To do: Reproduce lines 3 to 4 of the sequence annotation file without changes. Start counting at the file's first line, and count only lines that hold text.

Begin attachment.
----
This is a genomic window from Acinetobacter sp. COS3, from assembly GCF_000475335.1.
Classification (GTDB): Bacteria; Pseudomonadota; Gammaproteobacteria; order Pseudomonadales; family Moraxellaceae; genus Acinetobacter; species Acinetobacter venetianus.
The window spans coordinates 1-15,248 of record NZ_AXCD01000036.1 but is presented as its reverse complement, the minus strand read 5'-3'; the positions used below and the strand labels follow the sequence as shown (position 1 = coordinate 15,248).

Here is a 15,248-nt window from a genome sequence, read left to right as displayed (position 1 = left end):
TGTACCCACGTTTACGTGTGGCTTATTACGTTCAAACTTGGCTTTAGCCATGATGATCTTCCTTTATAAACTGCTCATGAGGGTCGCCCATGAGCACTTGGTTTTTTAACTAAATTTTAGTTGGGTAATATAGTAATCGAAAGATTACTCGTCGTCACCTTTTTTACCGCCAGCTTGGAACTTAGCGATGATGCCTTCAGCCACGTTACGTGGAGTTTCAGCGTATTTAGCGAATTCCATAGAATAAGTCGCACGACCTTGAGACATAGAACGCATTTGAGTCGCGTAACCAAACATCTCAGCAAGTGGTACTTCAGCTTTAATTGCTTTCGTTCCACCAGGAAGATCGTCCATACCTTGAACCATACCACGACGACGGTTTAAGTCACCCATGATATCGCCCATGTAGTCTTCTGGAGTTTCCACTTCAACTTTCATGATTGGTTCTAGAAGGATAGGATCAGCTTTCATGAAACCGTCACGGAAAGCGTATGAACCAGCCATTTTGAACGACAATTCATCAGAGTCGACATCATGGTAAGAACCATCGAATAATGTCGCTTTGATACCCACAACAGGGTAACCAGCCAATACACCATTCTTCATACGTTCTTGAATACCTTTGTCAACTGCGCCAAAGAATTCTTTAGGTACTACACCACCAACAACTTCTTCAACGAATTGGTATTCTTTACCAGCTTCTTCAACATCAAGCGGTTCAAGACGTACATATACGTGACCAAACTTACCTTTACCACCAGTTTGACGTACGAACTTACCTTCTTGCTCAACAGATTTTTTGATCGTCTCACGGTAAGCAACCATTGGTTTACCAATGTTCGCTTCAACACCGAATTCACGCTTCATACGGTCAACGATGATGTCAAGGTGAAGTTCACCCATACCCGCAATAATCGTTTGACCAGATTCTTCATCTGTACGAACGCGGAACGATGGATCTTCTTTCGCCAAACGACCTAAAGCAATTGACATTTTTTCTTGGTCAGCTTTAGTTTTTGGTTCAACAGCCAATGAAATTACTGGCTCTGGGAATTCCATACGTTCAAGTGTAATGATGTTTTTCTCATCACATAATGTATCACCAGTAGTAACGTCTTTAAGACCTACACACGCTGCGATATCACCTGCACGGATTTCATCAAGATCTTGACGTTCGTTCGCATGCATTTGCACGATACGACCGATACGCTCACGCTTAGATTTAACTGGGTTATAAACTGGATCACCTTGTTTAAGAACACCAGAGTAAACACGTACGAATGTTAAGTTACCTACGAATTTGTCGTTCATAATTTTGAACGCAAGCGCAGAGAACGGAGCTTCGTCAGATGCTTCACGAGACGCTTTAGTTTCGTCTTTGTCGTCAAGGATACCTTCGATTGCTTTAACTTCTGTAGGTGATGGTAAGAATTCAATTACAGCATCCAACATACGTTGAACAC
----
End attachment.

The window spans coordinates 1-15,248 of record NZ_AXCD01000036.1 but is presented as its reverse complement, the minus strand read 5'-3'; the positions used below and the strand labels follow the sequence as shown (position 1 = coordinate 15,248).

Here is a 15,248-nt window from a genome sequence, read left to right as displayed (position 1 = left end):